Located in the upper north-central part of Alabama in Limestone County, the city of Athens was the scene of a Civil War confrontation in May, 1862, in which federal troops pillaged civilian property and committed other atrocities. The episode resulted in the court martial of U.S. Army colonel John B. Turchin, but the episode and the issue of the federal policy of conciliation—the respect of southern property and rights—to avoid bitterness, prompted U.S. military leaders to rethink how the war should be prosecuted to solidify support from an increasingly war-weary Northern populace.
John Basil Turchin After the defeat of Confederate forces at Shiloh, Tennessee, in the spring of 1862, middle Tennessee and north Alabama became untenable for the Confederate military. With Confederate forces out of the way, Gen. Ormsby M. Mitchel’s Third Division, Army of the Ohio, swarmed into Huntsville on April 11, 1862, to secure the important north-south Decatur and Nashville railroad. Nearby Athens possessed an important depot on the Nashville and Decatur railroad line that would prove beneficial to the U.S. Army, and on April 27, two Ohio units occupied the town.
The citizenry of Athens may not have minded the federal troops in their midst. The town had previously displayed considerable Unionist sentiment. Townspeople had voted for the Northern Democrat Stephen Douglas in the 1860 election and had burned an effigy of Alabama’s virulent secessionist senator William Lowndes Yancey during the secession debate. Athens mayor William P. Tanner later stated that the American flag had remained atop the courthouse for more than two months after the state seceded. Tanner also noted the citizens of the town found the occupying federal troops to be orderly and restrained.
The peaceful occupation that the citizens of Athens had enjoyed ended on May 1, 1862, with the appearance of the Confederate First Louisiana Cavalry. These troops easily pushed the federal troops out of town and toward Huntsville, and the withdrawal of the Eighteenth Ohio quickly turned into a rout. During the retreat, some members of the Ohio unit believed that the citizens of Athens acted in concert with the Confederate cavalry by firing on the retreating U.S. columns.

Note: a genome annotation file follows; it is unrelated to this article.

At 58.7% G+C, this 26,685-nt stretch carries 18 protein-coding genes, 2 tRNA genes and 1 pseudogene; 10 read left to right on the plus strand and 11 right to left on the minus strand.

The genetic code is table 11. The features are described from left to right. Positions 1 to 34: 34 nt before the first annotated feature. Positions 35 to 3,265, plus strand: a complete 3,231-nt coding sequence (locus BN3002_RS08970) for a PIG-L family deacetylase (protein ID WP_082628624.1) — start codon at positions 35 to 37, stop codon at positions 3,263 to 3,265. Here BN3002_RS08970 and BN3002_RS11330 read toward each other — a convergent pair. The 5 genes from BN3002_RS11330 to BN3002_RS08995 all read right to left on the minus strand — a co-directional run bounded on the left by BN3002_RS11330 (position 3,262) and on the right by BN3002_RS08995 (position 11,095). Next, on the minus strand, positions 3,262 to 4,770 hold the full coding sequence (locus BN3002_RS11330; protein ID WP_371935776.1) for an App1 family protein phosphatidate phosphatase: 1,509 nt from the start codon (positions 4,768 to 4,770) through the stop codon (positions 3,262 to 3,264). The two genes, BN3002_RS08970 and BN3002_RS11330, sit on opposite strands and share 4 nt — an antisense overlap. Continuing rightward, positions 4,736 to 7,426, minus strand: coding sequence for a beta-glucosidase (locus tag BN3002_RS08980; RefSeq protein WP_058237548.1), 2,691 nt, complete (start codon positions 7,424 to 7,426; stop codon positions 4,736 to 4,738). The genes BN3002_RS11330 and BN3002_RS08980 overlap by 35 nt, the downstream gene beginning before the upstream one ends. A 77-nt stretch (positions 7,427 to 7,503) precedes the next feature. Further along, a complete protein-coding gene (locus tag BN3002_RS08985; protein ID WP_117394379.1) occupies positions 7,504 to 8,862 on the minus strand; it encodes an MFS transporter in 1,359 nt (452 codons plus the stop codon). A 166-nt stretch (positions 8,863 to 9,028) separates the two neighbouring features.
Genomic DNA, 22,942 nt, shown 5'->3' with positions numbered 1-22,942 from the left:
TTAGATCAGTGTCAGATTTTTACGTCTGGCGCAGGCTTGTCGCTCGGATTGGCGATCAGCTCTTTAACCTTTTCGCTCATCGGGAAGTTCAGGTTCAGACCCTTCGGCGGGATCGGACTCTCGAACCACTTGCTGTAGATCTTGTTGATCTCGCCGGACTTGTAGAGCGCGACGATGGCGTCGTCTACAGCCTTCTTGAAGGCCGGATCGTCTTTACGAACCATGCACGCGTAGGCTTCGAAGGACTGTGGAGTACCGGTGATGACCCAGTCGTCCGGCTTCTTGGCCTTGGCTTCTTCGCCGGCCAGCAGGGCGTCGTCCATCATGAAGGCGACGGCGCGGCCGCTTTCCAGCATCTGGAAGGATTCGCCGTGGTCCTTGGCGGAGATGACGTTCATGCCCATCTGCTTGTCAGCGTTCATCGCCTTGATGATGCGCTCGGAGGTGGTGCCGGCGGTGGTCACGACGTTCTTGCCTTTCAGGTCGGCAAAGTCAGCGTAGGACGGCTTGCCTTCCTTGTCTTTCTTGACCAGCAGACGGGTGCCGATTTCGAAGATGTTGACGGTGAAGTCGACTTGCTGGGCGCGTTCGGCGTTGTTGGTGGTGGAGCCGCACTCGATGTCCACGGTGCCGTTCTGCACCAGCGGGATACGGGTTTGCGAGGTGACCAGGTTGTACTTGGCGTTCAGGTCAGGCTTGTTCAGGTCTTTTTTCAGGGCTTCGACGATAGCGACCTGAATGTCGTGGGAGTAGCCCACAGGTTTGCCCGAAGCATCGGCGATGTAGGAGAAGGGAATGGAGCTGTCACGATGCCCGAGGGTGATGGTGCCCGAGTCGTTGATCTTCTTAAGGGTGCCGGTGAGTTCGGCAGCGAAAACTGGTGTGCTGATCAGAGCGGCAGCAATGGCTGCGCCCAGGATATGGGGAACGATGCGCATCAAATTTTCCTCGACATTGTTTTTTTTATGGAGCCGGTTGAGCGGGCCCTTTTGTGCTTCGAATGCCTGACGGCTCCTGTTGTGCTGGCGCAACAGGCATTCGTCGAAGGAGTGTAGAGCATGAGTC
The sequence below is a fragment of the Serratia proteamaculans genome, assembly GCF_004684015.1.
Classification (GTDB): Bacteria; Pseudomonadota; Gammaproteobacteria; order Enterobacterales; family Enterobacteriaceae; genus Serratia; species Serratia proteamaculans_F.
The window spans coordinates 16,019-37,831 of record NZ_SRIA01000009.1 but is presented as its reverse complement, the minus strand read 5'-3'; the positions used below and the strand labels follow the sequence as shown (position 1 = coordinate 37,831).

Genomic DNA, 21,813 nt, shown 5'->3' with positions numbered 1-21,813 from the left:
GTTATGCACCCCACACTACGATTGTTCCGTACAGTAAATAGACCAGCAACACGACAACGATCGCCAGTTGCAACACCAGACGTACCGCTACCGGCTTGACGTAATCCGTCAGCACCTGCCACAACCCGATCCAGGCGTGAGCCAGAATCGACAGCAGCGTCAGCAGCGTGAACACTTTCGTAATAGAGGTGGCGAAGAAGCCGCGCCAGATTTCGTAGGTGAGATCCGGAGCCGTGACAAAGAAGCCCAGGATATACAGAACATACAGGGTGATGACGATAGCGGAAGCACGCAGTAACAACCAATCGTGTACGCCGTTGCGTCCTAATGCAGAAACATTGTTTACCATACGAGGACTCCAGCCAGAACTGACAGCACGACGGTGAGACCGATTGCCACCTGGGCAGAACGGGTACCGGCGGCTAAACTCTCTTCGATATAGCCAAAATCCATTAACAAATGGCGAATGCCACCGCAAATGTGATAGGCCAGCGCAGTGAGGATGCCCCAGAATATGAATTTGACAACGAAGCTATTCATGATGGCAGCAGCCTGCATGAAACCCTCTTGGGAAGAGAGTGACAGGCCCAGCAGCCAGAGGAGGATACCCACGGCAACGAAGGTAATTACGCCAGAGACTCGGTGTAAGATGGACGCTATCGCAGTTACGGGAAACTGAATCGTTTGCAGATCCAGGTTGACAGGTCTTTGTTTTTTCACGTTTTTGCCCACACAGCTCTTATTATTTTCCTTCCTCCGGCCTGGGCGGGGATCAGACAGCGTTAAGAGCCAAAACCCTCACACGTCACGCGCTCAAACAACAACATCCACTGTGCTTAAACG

According to Colonel Turchin’s court-martial proceedings, federal soldiers on the return trip to Athens the following day reportedly threatened revenge. Many soldiers were under the impression that General Mitchel wanted the town punished. The Eighth Brigade, under the command of Turchin, who was born in Russia and trained in its finest military school, stacked its arms on the courthouse lawn and proceeded to carry out what they believed were their orders.
The primary target for destruction was the Athens business district. The troops broke into the drugstore of William S. Allen and destroyed his medical library as well as surgical and dental instruments, and the soldiers stole parts of skeletons from the office. They also stole some $3,000 worth of goods from Madison Thompson’s grocery store and destroyed the interior of Peterson Tanner and Sons Dry Goods. The soldiers extended the destructive activity into the homes of Athens residents, and two of them were accused of raping a 14-year-old enslaved girl at the home of Charlotte Hines.
Turchin was relieved of his command and ultimately court-martialed for dereliction of duty in the destruction of Athens and other offenses. Although he was found guilty, Turchin was later promoted to brigadier general and thus above the authority of the court. Athens would be occupied for the remainder of the war. At the end of his trial, Turchin advised that the U.S. troops should live off the land to destroy the South’s resources, as was the European custom of war making.
Some historians have recently postulated that U.S. leaders, both civilian and military, including Pres. Abraham Lincoln, began to realize the possible efficacy of harsher policies toward the rebellious South based on Turchin’s exploits. Such policies resulted in Gen. William Sherman’s “March to the Sea” and Gen. Philip Sheridan’s despoiling of the Shenandoah Valley in Virginia, depriving the Confederacy of needed provisions. Although these acts hastened the end of the Civil War, they also became engrained in the southern memory, fostering the views that became embodied in Lost Cause ideology.
Bradley, George C., and Richard L. Dahlen. From Conciliation to Conquest: The Sack of Athens and the Court-Martial Colonel John B. Turchin. Tuscaloosa: University of Alabama Press, 2006.
Dunnavant, Robert Jr. Decatur, Alabama: Yankee Foothold in Dixie, 1861-1865. Athens, Ala.: Pea Ridge Press, 1995.
Storey, Margaret M. Loyalty and Loss: Alabama Unionists in the Civil War and Reconstruction. Baton Rouge: Louisiana State University Press, 2004.